Senator SIMMONS. It has been so for a long time.

Secretary LAMONT. Yes, it has; and as I say, it is probably going on at a greater rate now, if possible. At any rate, having the facts to begin with would be very helpful, If the number is not as large as it is commonly reported to be, that fact is worth knowing. If it is larger, we should know it. It would be very valuable to have the information. It would stop a lot of arguments that men have.

Senator FLETCHER. It is claimed by a very large group that the introduction of machinery does not bring about unemployment.

Secretary LAMONT. In the long run, no, sir. Senator FLETCHER. Yes. Secretary LAMONT. But temporarily; yes. The history of the whole industrial development has been that the machines in the end made for more employment. But you can understand that in some particular industry, or if a new machine is brought out, in that case one machine may do the work of 40 or 50 men, and where there are a good many of those machines in a plant, it displaces hundreds or thousands of men in industry.

Senator RANSDELL. I suppose we have a good deal of information in regard to the effect of those new machines on industrial development, but not so much on agriculture, have we? The improvements in machinery have been rather in the industrial lines than in agricultural lines?

Secretary LAMONT. No, sir; I think that the thing has been going on to fully as great an extent in agriculture as in industry. You take the modern combine which goes through a field and takes off the tops of the grain and threshes it and puts it in bags, and then think of the old days when a man cut grain with a cradle, bound it into sheaves, shocked it, loaded it on a wagon and carried it to somewhere near the barn, where it would be stacked until the itinerent threshing machine would come along, and then it would be handled again, put through the threshing machine, and so on; no doubt the combine has replaced many men.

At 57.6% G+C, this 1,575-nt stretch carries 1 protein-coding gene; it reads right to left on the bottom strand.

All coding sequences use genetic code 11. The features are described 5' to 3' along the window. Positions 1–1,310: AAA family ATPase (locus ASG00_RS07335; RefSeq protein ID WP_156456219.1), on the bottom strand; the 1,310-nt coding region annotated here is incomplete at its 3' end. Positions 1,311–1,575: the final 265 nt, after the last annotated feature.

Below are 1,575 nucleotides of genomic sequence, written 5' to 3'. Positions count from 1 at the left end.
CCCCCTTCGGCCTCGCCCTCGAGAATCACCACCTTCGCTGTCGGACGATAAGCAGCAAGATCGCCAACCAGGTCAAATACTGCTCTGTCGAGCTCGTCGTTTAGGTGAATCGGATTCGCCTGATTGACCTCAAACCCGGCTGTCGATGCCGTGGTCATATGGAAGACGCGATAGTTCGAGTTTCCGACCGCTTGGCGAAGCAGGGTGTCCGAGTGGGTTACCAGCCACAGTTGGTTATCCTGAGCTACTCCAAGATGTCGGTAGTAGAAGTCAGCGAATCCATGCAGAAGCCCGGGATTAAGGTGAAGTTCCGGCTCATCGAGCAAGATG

Senator RANSDELL. That is so with regard to wheat, but not so much so in regard to cotton.

Secretary LAMONT. The agricultural employment people to-day are getting very close to a machine which will pick cotton. They have been working on it for years, and they think now that they nearly have a practical machine. They are all working on it, and some of them are pretty close to it. That will displace a lot of labor.

The CHAIRMAN. The use of tractors is increasing.

Secretary LAMONT. The tractor, with the gang plows and harrows behind, will clean out a swath 20 feet wide. Practically, it will till and practically finish 10 acres a day, where the man with a team, with a plow, would plow alone about 1 acre a day, and then all the other operations would have to follow that. There, again, the machine has displaced an enormous amount of labor.

Senator HARRIS. As to the machinery you have mentioned, for instance, that used in agriculture, most of those improvements are more than 10 years old. The greatest improvement was made more than 10 years ago.

What I am afraid of is that if you go into this and try to get the unemployed that are thrown out because of improved machinery, you will just get misleading statistics. The importance of census statistics lies in the relative value. You know what they are this year and 10 years from now; but you are going to say such an amount of unemployment is due to the improvements in machinery, and then this year a certain amount-a different amount; and then you do not get anywhere, and in my judgment you will just complicate the situation by trying to make statements like that, and the figures would not be of any value. I am willing that it should be done if it can be done, but I do not believe it is practical.

Secretary Lamont. That might be true 10 years ago, but they are coming into use at an increased rate. There are a good many tractors now, but I dare say that there is not 1 to 10 that there may be 10 years from now.

The same with the combine. The combine has come into use prominently only within the last two or three years, and I dare say that the total number of combines in use to-day as compared with